If there is one problem with the modern Hollywood industry, it is clearly the fact that women don’t speak enough in today’s films.
Over the course of the last several years, Hollywood has teamed up with numerous progressive think tanks, primarily in the world of Academia, to break down diversity statistics in the industry and make the case that Hollywood is not doing enough to produce more films and TV shows that make diversity their focus.
Keeping track of the number of race, gender, sexuality, and disability statistics for the industry, the University of Southern California’s Annenberg Inclusion Initiative has been a stand out diversity watchdog.
The Inclusion Initiative’s most recent study claims that women fall behind in speaking roles for major films in Hollywood.
The USC report found that only 34.6% of speaking parts were by females in the top 100 box-office hits of last year. Researchers stated that, in the 15 years the organization has been keeping track of this metric, the number has mainly remained unchanged.
Stacy L. Smith, founder and director of the Inclusion Initiative, used the latest study to slam Hollywood for not taking female representation seriously enough with major box office releases.
“It is clear that the entertainment industry has little desire or motivation to improve casting processes in a way that creates meaningful change for girls and women,” Smith said in a statement.
Smith further argued, “The lack of progress is particularly disappointing following decades of activism and advocacy.”
The release of the USC’s report coincided with the release of Greta Gerwig’s Barbie, which has managed to drawn over 1.2 billion dollars at the box office — thus becoming the highest grossing film directed by a woman.
The report goes on to claim that — while lead roles for women have doubled in recent years, going from 20% in 2007 to a 44% in 2022 — other groups are still perceived to be suffering from a lack of diversity and inclusion within the film industry.
In the last decade, underrepresented groups — which in the eyes of the USC’s report include blacks, Asians, Hispanics, LGBTQ, and disabled individuals — have progressed at an even slower rate than female representation in Hollywood.
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“These trends suggest that any improvement for people from underrepresented racial/ethnic groups is limited,” Smith explained.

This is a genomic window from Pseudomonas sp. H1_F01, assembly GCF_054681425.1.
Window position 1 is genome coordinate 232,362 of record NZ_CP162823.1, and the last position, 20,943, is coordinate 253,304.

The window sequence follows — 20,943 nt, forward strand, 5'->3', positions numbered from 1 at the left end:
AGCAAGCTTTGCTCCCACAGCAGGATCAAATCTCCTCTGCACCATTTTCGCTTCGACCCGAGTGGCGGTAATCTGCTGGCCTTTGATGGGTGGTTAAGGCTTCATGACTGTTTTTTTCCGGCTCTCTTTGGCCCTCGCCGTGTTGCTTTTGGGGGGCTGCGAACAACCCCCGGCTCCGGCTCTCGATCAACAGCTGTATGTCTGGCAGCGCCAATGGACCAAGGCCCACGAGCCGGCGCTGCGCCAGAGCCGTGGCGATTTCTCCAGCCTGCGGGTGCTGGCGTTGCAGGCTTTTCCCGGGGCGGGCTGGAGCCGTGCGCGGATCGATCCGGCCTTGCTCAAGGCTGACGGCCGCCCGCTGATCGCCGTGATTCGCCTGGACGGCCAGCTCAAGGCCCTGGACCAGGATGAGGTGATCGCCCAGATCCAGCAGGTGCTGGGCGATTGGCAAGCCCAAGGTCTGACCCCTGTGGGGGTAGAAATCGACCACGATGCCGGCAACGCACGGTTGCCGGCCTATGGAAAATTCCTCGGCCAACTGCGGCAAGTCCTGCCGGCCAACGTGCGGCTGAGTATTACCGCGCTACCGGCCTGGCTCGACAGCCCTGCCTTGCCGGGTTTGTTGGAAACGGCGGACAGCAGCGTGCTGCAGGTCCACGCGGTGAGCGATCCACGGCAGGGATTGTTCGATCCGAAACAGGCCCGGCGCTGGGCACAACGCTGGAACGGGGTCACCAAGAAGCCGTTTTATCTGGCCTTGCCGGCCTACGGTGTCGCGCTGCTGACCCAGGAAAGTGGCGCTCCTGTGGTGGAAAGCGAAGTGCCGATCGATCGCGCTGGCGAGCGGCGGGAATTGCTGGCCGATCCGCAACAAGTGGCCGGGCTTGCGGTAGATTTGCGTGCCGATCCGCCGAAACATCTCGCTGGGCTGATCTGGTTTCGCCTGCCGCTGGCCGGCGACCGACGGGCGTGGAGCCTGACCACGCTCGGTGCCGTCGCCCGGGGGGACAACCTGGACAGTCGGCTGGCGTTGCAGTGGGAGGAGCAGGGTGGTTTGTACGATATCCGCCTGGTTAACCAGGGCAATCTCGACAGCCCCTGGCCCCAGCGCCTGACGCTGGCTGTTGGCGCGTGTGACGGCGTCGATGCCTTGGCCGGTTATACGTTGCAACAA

She added, “While it is encouraging to see changes for leading characters and for the Asian community, our data on invisibility suggests that there is still much more to be done to ensure that the diversity that exists in reality is portrayed on screen.”
Earlier this year, a report conducted by the USC and Netflix detailed the progress the streaming giant had made towards its own efforts to promote diversity and inclusion, revealing that over 60% of the content they produce is led by women — on Netflix US, that is.
Conducted between 2020 and 2021, the findings “show notable improvements year-over-year for women and people from underrepresented racial/ethnic groups.”
Per their study, “In 2021, 26.9% of directors on Netflix films were women, compared to the 12.7% number found across top-grossing films that same year. And 38% of show creators in 2021 were women, substantially higher than 26.9% in 2018.”
“Nearly a third of films (27.7%) and more than half of series (54.75%) in 2021 had women of color as leads/co-leads,” they also noted.
“Inclusion goals can be met when everyone — men and women — work towards change,” Smith proclaimed.
Hollywood writers and actors are currently striking against major studios, in an effort to gain more support over fair pay, hiring quotas, and AI.
It is argued, however, that the longer the strike drags on the bigger the damage could be for Hollywood studios with audiences; the possibility of new shutdowns and growing economic pains could drive audiences away from entertainment altogether.
Hollywood could be in for a rough period in the coming months and increasing the number of women talking on screen is likely at the bottom of concerns for major studios right now.
What are your thoughts on USC’s latest report decrying the lack of representation?